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Mellon Foundation: Democracy, Citizenship and Constitutionalism
December 19, 2006, Volume 53, No. 16

Rogers Smith

The Andrew W. Mellon Foundation has approved a grant of  $2.5 million to create a new University of Pennsylvania interdisciplinary program on democracy, citizenship and constitutionalism for approximately 15 years.

The Penn Program on Democracy, Citizenship and Constitutionalism will begin in the fall of 2007.  An interdisciplinary project group, chaired by Dr. Rogers Smith, the Christopher H. Browne Distinguished Professor of Political Science, will plan and coordinate the annual events.  Dr. Smith has written extensively on American citizenship, U.S. constitutionalism and democratic theory.  The project group will include Penn scholars in history, philosophy and other disciplines as well as experts in media and public opinion from the Annenberg School for Communication and legal scholars from the Law School. 

Each year the project group will select a theme that will give direction to the program’s invited speakers, fellows, seminars and other activities.  Possible themes for exploration include citizenship and ethnocultural roles, controversies over civic education, electoral systems and democratic representation, and citizen power and judicial power.  

“We thank and applaud the Mellon Foundation for funding an important new program that will shed light on the nature of citizenship in our world,” President Amy Gutmann said. “Democracy, Citizenship, and Constitutionalism is ideally suited to build on Penn’s interdisciplinary strengths in illuminating the role of citizens and the challenges facing constitutional democracies around the world.”

SAS Dean Rebecca Bushnell noted that democracy and constitutionalism is one of the high-priority multidisciplinary initiatives that the School of Arts and Sciences has taken up.  “Rogers Smith is exceptionally well qualified to bring this new initiative to fruition,” she said.  “Our faculty is strongly positioned with the expertise and collaborative skill to engage the changing political world through this program.  We expect that scholarship emanating from it will shed much-needed light on efforts to advance democracy, citizenship and constitutionalism around the world today.”

Dr. Smith cited the great import of the issues, the resources of Philadelphia and the University’s scholarly strengths as the driving force behind Penn’s embrace of teaching and research on democracy and constitutionalism. “We call the members of constitutional democracies self-governing ‘citizens,’” he stated, “but what does that citizenship really mean and what should it mean in people’s lives?  That’s what the program will explore.”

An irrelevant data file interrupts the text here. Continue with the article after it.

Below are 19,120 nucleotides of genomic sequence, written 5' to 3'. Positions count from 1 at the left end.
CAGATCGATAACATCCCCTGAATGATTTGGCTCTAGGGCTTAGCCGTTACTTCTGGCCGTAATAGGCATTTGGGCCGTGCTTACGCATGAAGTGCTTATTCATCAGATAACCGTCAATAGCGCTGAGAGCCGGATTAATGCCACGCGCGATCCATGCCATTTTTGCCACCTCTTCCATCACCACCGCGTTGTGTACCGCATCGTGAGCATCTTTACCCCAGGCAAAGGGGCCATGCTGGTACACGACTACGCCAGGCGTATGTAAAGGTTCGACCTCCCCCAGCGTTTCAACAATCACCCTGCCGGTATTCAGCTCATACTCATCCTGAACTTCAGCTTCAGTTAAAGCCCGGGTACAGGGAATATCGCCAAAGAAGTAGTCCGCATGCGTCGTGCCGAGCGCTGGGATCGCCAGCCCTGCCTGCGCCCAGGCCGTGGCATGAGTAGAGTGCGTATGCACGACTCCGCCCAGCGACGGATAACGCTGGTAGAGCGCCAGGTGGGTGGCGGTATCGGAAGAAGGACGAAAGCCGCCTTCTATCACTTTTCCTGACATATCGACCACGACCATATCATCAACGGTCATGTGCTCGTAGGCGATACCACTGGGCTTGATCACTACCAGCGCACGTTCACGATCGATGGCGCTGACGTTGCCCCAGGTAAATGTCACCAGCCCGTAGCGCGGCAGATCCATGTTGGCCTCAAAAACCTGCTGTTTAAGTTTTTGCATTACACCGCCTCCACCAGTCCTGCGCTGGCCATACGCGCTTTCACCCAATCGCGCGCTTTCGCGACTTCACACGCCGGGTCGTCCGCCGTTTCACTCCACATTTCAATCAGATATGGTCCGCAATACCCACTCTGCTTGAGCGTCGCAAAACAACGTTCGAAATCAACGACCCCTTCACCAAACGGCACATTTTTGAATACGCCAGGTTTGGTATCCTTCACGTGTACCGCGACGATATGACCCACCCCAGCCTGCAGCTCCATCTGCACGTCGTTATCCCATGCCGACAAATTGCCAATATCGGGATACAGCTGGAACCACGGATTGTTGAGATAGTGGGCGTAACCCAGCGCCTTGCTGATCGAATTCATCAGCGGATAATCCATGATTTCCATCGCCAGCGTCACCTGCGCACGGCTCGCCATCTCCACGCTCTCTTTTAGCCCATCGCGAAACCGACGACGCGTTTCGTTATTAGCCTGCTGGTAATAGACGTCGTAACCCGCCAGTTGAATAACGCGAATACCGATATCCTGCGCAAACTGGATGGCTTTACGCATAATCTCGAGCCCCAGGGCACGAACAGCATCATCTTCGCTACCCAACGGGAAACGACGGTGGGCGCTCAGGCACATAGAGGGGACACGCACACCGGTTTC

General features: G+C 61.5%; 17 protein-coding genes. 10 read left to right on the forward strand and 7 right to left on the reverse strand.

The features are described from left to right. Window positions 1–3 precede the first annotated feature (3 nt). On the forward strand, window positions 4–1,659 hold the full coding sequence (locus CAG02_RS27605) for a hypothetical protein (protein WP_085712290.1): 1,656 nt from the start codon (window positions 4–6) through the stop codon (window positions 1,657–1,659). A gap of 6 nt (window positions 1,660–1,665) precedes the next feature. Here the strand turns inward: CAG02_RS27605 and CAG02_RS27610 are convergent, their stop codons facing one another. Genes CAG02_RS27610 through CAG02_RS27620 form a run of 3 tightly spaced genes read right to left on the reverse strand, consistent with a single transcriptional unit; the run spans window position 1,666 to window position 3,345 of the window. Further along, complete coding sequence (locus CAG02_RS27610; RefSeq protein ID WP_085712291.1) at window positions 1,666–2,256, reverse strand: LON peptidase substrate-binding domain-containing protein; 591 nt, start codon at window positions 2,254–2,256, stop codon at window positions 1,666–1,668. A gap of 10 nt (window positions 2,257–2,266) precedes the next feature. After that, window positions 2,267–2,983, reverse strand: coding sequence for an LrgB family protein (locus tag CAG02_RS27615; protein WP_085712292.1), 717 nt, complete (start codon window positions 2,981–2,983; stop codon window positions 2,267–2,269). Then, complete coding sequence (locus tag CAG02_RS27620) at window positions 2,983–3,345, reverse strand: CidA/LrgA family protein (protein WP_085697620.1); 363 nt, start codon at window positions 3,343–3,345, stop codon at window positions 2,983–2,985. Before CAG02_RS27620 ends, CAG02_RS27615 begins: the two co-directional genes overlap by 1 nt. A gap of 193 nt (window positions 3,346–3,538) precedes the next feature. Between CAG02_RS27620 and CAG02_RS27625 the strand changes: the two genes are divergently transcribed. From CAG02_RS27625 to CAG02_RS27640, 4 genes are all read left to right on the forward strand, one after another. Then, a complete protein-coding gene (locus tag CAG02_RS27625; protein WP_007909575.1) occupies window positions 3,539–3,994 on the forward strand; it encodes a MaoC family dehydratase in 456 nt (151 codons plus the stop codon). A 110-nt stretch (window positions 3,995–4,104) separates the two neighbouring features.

The heart of the program will be a monthly seminar series, which will be attended by faculty and graduate students from Penn and area colleges and universities. The program will also sponsor a year-end conference. Discussions are underway to establish a University of Pennsylvania Press Series on Democracy, Citizenship and Constitutionalism, which will be edited by Dr. Smith. The series would include volumes compiled from papers discussed at the seminars and annual conferences as well as invited essays and other pertinent scholarly works. The program will partner with the National Constitution Center in Philadelphia to host speakers and conferences, and sponsor scholarship focused on constitutional topics.

“We look forward to partnering with Penn on this exciting initiative to give it a vital public dimension,” said Joseph Torsella, president and CEO of the National Constitution Center.  “As an institution dedicated to involving ordinary citizens in civic conversations, we want to help the program reach the broadest possible audience.”

The funding for the Program on Democracy, Citizenship and Constitutionalism will also support a postdoctoral fellow, three graduate fellows and 10 undergraduates along with their faculty mentors. Each year, a postdoctoral fellow undertaking substantial scholarship in the area of the program’s theme will be in residence and teach a freshman seminar in addition to conducting research. The graduate fellows will assist in various administrative aspects of the program and also convene a graduate student workshop for area students and faculty. In keeping with Penn’s emphasis on undergraduate research, the program will also include research grants to undergraduates.  These students would be convened each month by the program director and the postdoctoral fellow for a three-hour symposium to present and discuss research in progress.

Almanac - December 19, 2006, Volume 53, No. 16